The Perfect Test

By Lisa Hartwig

Lisa is the mother of 3 gifted children and lives outside of San Francisco.

At my son’s kindergarten parent/teacher conference, his teacher played a game with my husband and me. She put 3 marbles on the table and asked us to close our eyes. When we opened them, we saw 2 marbles. She asked us how many she was holding in her hand. When we told her “one”, she repeated the game with 4 marbles.

Our son’s teacher told us she played this game with each student until the child no longer gave the correct answer. All the children in her class stopped at 10 marbles, except my son. She played with him until she had 20 marbles on the table. Then she stopped. She told us that he was clearly very good at math.
I left the meeting feeling proud of my son’s talent and satisfied with the teacher’s assessment. My husband wasn’t.

“Why didn’t she keep going until he gave the wrong answer?”

From that moment, “good at math” wasn’t good enough for me. I wanted to know his limits. Then I wanted him to learn something new. Thus began my search for the perfect test: the one that would convince his teachers that he needed something different from the rest of the class.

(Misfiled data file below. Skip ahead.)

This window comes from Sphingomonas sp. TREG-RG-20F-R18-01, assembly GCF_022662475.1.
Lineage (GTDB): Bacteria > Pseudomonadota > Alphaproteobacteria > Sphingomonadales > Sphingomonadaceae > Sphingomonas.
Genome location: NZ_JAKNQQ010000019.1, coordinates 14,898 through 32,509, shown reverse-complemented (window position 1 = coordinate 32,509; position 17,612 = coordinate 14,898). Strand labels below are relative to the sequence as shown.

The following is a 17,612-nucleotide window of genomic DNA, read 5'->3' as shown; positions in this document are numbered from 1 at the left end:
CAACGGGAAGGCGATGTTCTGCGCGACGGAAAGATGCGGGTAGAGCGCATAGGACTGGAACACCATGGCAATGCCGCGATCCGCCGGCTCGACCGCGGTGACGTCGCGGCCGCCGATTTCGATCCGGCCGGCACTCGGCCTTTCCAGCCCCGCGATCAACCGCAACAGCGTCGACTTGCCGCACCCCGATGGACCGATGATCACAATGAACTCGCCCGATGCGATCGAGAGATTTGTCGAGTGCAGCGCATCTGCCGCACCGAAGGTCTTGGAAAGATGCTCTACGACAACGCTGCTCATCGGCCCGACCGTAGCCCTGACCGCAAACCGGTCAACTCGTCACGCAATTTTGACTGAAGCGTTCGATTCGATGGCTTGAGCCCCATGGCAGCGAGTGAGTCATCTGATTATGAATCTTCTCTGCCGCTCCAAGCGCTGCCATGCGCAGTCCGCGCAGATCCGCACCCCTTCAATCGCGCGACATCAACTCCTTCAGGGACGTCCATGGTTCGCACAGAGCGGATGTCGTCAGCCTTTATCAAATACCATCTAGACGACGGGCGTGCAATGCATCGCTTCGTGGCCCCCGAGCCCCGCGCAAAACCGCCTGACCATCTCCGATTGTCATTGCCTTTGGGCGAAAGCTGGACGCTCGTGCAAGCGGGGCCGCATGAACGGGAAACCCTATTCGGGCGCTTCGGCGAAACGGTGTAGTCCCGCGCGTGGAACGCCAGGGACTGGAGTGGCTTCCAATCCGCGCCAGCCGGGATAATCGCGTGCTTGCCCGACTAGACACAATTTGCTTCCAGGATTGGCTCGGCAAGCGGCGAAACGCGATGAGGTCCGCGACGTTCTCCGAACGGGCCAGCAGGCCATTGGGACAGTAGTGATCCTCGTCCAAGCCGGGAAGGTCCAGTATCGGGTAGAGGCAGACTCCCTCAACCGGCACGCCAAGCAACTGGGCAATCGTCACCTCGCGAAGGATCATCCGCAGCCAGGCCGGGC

I started with an IQ test. That was a terrible idea. I learned that he not only had exceptional perceptual reasoning abilities, but he also had excellent verbal abilities. When I shared this information with the principal, she was wary. What kind of parent gives her 5 year old child an IQ test? Clearly, I was one of “those” parents. I not only complicated my search, I acquired a label that would follow me throughout my son’s elementary school years.

The psychologist who administered the IQ test also gave him the Wide Range Achievement Test. His Reading and Arithmetic achievement scores placed him in 3rd Grade. I approached his 1st grade teacher with these scores and asked if she could give him 3rd grade level work. She was sympathetic to my request. She thought she could deliver an appropriate reading curriculum. Unfortunately, she didn’t have the resources to deliver a 3rd grade math curriculum in her class and the school would not allow him to sit in a 3rd grade classroom.

I decided to make alternate arrangements for math. I enrolled my son in an online math program through the Educational Program for Gifted Youth (“EPGY”). He worked on the computer at home and brought the homework assignments to school. Finally, I understood what my son knew because I saw it on the computer screen every day.

I remained optimistic when my son started 2nd grade. I gave up on the advanced reading curriculum, but I continued to advocate for accelerated math. I doubled my efforts. My son took the Sequential Test for Educational Progress (STEP) for mathematics computation. The test detailed scores in reading and whole numbers, fractions, decimals, percentages, denominate numbers and algebraic manipulation in math. He scored at a 5th grade level. Armed with the STEP results and the completed EPGY math curriculum, I tried again.